Judge Dave Ryan wants his own chocobo. But only one of the flying ones.
Ai and Yu Hayakawa are a set of fraternal twins searching for their missing parents. They travel through an alternate universe called "Wonderland," accompanied by a buxom young woman named Lisa Pacifist, her sentient clutchpurse, a pet chocobo (think ostrich) named Chobi, and (occasionally) a dark and mysterious guy named Kaze, who's got a dirt fetish of some sort. Actually, he has a special weapon, called a magun, that can summon otherworldly entities to do his martial bidding if he mixes the right soil cylinders together, and recites some bad poetry.
As Phase 3 commences, the gang is accompanied by Lu (short for Lupin), a young weregirl.
This is the third of the Final Fantasy: Unlimited releases from ADV Films, containing episodes 9-12 of the show (spoilers ahead…be warned!):
• Episode 9: "Oscar—The Endless Project"
• Episode 10: "Mansion—The Memory of Sagiso"
• Episode 11: "Ciel—The Departure of Chocobo"
• Episode 12: "Fungus—Eternal Life"
First and foremost—the creators of Final Fantasy: Unlimited really need to lay off the brown acid. It's bad stuff, man. Okay, admittedly this anime series is based largely on the surrealism of Alice in Wonderland—but man…
On the other hand, I had a much more positive response to this series than the preceding judges did. But that doesn't mean I had a positive response to it. I am familiar with Square's Final Fantasy series of role-playing games for the Playstation 2, considered to be among the finest ever made in the genre. Final Fantasy games are immense, richly detailed, and always have intricate, complex plotlines that take hours to unfold.
Unfortunately, the compelling storytelling so prominent in the videogames is utterly absent here, in this anime series derived from them. It's nice to see the recurring elements from the game series pop up in the anime—things like the chocobos, classic "aeons" from the games like Ixion and Bahamut, the Omega Weapon, excessively complex projectile weapons, and so on—but they come off as just tacked-on elements designed to appeal to fans of the series.
It was no problem picking this series up without seeing the first eight episodes, because there's almost no story arc to speak of here. The kids are looking for their parents; Wonderland is a weird place; Earl Tyrant wants to rebuild Omega. That's about it. Hardly compelling, and barely fleshed out in any event. This, more than anything else, is what's most disappointing about Final Fantasy: Unlimited. It fails to live up to Square's normally outstanding storytelling abilities.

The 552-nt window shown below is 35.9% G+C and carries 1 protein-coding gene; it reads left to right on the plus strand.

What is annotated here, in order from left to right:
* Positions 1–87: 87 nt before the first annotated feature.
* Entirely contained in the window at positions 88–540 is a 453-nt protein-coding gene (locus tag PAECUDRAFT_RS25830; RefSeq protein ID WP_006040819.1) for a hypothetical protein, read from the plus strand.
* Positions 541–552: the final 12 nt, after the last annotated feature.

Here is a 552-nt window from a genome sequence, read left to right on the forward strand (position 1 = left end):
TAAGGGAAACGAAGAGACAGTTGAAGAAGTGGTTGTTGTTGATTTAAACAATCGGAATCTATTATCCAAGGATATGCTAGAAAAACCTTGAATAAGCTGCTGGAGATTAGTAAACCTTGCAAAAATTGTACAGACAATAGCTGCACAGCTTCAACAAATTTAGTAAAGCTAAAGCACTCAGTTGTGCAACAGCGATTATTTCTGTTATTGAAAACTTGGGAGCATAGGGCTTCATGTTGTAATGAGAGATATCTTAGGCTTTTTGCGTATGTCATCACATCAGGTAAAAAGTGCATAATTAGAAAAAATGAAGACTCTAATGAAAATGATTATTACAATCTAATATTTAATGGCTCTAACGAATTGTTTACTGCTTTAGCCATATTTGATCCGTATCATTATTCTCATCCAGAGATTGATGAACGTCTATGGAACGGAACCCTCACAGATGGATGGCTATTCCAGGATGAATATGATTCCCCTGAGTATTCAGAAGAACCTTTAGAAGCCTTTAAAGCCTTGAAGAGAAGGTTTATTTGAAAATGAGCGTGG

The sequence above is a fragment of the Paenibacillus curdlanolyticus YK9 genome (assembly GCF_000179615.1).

In general, it is a pretty show to look at, at least. The various bizarre environments are interesting and unique. The backgrounds are better-drawn than the foreground animation, though. That's somewhat disappointing. The animation, a blend of traditional cel shading and computer-generated images, is inconsistent. Sometimes it's quite impressive, but for every stunning image there's an equally routine and visually dull image somewhere along the line.
Square's video games have always had outstanding pseudo-orchestral scores, and this anime series continues that tradition. The music is fantastic, containing many nods to the games' music as well as all-new themes and pieces.
I'm just as impressed with ADV's job packaging this series as my colleagues were. The reversible cover is a nice touch, the booklet is informative, and it's just plain pretty. The "commentary" track, however, isn't so much a commentary as it is an interview with two of the voice actors played over one of the episodes. It's sort of interesting, but ultimately unrelated to this particular anime series.
Final Fantasy: Unlimited is, ultimately, a bit of surrealistic eye candy. It's harmless enough, but never really grabs the viewer's attention, and never makes us want to learn what happens to these characters. The world has come to expect a lot from Square, and unfortunately this series just doesn't live up to those standards.
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Scales of Justice
Studio: ADV Films
• Reversible Cover
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